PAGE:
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‘Whistleblower’ probe

The Supreme Court has agreed to examine a petition for a CBI inquiry into the disappearance of Indian Museum “preservation officer” Sunil Kumar Upadhyay, missing since July 3 after he had revealed theft of artefacts in the Calcutta institution.

His family suspect foul play in his mysterious disappearance because he had apparently blown the whistle on irregularities in the museum, including looting of precious archaeological and historical items.

Upadhyay’s cousin Krishna Mohan had filed a habeas corpus petition, seeking intervention of the apex court for production of “the person whose whereabouts are not known”.

A bench of Chief Justice R.M. Lodha asked counsel Anriudh Sharma to get the matter listed with the registry to ensure that it comes up before the appropriate bench for hearing. But he declined to take up the matter for hearing on an urgent basis, as requested by the counsel.

The petition says Upadhyay, a resident of the Charu Market police station area, has been missing since he left home for a walk along the Dhakuria lake on July 3 and Calcutta police have failed to trace him.

The family was worried over his wellbeing because of the questions he had raised regarding irregularities at Indian Museum.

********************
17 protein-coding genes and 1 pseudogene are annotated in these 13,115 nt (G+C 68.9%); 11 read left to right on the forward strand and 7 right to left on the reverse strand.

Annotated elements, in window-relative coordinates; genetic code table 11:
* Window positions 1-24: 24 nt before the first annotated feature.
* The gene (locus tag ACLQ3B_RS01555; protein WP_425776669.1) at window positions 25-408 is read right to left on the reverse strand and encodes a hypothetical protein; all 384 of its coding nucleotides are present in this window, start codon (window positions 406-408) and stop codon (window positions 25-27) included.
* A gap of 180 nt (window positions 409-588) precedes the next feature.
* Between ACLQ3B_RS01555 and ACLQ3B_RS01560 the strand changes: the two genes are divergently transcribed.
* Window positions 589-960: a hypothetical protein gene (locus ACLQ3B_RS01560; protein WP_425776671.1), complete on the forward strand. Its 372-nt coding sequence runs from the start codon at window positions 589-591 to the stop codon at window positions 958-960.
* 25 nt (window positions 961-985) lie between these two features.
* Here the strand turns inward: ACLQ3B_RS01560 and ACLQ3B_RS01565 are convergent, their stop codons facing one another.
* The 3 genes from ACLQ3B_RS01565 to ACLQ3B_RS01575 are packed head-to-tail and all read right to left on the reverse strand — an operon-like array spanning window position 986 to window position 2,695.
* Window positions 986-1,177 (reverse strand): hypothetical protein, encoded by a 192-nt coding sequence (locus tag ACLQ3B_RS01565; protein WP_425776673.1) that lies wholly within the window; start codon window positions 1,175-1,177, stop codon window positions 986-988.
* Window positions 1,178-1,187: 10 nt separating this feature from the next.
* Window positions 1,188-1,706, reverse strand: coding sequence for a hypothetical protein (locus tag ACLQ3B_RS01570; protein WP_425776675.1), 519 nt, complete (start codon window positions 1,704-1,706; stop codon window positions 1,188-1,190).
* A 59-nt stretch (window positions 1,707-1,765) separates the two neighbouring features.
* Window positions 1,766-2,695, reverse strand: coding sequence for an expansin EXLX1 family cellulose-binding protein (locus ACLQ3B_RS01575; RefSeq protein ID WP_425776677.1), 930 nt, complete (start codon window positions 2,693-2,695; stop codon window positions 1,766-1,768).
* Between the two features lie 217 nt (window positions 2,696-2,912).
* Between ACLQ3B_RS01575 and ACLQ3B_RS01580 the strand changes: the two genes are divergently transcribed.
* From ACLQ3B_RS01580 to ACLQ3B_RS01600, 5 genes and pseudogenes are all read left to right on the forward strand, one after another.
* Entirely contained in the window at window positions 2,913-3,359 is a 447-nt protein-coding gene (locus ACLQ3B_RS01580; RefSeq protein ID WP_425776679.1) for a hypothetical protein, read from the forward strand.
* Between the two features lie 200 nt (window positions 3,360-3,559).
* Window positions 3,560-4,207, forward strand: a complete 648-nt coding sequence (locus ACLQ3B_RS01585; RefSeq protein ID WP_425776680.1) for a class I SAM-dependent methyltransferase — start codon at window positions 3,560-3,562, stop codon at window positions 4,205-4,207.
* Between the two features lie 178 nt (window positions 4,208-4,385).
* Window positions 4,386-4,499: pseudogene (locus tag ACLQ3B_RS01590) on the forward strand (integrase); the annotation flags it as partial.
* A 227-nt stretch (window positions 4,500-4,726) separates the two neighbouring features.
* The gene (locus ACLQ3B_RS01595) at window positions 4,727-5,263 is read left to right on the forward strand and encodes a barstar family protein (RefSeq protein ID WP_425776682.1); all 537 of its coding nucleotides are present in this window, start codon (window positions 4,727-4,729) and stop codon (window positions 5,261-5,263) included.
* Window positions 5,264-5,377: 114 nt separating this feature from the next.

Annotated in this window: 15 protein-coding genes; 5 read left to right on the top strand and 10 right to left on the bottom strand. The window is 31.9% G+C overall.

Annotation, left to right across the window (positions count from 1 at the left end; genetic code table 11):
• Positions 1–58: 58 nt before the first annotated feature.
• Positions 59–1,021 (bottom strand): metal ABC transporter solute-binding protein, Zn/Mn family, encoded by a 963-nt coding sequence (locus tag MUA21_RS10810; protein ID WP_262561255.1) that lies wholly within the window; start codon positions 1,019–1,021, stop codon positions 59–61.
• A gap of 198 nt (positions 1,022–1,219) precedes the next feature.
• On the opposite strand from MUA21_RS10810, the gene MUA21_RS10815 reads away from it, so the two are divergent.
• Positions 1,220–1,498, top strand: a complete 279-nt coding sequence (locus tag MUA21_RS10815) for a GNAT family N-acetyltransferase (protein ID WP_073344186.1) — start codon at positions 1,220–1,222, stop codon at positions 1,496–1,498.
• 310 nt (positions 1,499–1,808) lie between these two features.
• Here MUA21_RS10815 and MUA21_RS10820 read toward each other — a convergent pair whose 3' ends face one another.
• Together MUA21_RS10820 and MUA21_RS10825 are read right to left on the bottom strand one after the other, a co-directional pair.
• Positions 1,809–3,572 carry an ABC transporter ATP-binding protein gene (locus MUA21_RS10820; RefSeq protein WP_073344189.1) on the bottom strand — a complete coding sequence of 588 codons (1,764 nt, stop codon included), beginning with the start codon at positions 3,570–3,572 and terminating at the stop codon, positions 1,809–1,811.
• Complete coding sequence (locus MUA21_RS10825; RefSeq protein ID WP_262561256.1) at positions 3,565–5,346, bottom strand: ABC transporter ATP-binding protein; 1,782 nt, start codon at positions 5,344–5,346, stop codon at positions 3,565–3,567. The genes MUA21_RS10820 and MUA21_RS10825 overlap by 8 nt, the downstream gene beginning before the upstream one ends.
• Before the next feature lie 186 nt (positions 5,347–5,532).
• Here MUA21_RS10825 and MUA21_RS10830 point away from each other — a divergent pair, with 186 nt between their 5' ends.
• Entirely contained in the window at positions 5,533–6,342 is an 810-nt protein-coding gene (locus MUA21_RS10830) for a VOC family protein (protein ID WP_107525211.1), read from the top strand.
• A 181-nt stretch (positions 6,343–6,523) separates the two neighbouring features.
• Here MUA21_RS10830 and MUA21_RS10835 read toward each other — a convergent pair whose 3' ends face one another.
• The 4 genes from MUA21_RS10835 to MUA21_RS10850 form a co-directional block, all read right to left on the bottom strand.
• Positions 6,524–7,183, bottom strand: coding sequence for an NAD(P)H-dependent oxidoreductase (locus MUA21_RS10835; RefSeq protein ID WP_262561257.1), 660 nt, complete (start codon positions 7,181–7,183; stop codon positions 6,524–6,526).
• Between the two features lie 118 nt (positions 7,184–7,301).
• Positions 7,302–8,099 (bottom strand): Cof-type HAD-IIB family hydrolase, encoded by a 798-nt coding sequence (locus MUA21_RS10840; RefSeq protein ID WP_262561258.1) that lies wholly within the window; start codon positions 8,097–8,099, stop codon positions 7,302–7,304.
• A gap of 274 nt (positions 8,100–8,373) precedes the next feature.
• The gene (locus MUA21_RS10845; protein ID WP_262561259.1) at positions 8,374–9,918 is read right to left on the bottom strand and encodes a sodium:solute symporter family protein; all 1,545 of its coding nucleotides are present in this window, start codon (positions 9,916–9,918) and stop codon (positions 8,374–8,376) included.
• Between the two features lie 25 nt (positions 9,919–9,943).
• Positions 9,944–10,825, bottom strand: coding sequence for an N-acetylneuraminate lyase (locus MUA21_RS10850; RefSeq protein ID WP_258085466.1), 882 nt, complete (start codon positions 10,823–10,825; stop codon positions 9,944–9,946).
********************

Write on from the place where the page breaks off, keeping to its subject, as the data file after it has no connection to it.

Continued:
“It is an open secret now in public discourse that he had raised his voice against corruption and irregularities prevailing in Indian Museum for which he has paid a price,” the petition says.

“It now transpires that a complex investigation by an expert investigating agency would be required, having seamless jurisdiction and will take on the local mafia dealing in artefacts.

“The petitioner’s family and the petitioner’s worst fears have been proved correct unfortunately by media reports which are in public domain, that Sunil would be in trouble for raising inconvenient questions about misuse of public funds, mismanagement and disappearance of artefacts or presence of fake ones.”

It says a month has passed since a Class One officer of the Union government went missing but Calcutta police still have no clues on his whereabouts. The petitioner says the central government has not done enough to trace an honest officer.

He requested the apex court to order a CBI probe since time was running out and the police haven’t made any headway in the case.

Upadhyay’s family had lodged a missing diary with Charu Market police station.

“He was not carrying his cell phone when he went out for a walk. There were no transactions on his ATM card even weeks after his disappearance. He did not leave behind any electronic evidence,” said an investigator.

Senior officers did not rule out foul play either, corroborating the family’s fear. Upadhyay’s relatives had alleged that he was privy to certain information on irregularities in his office and these might have a role in his mysterious disappearance.

Additional reporting by our Calcutta bureau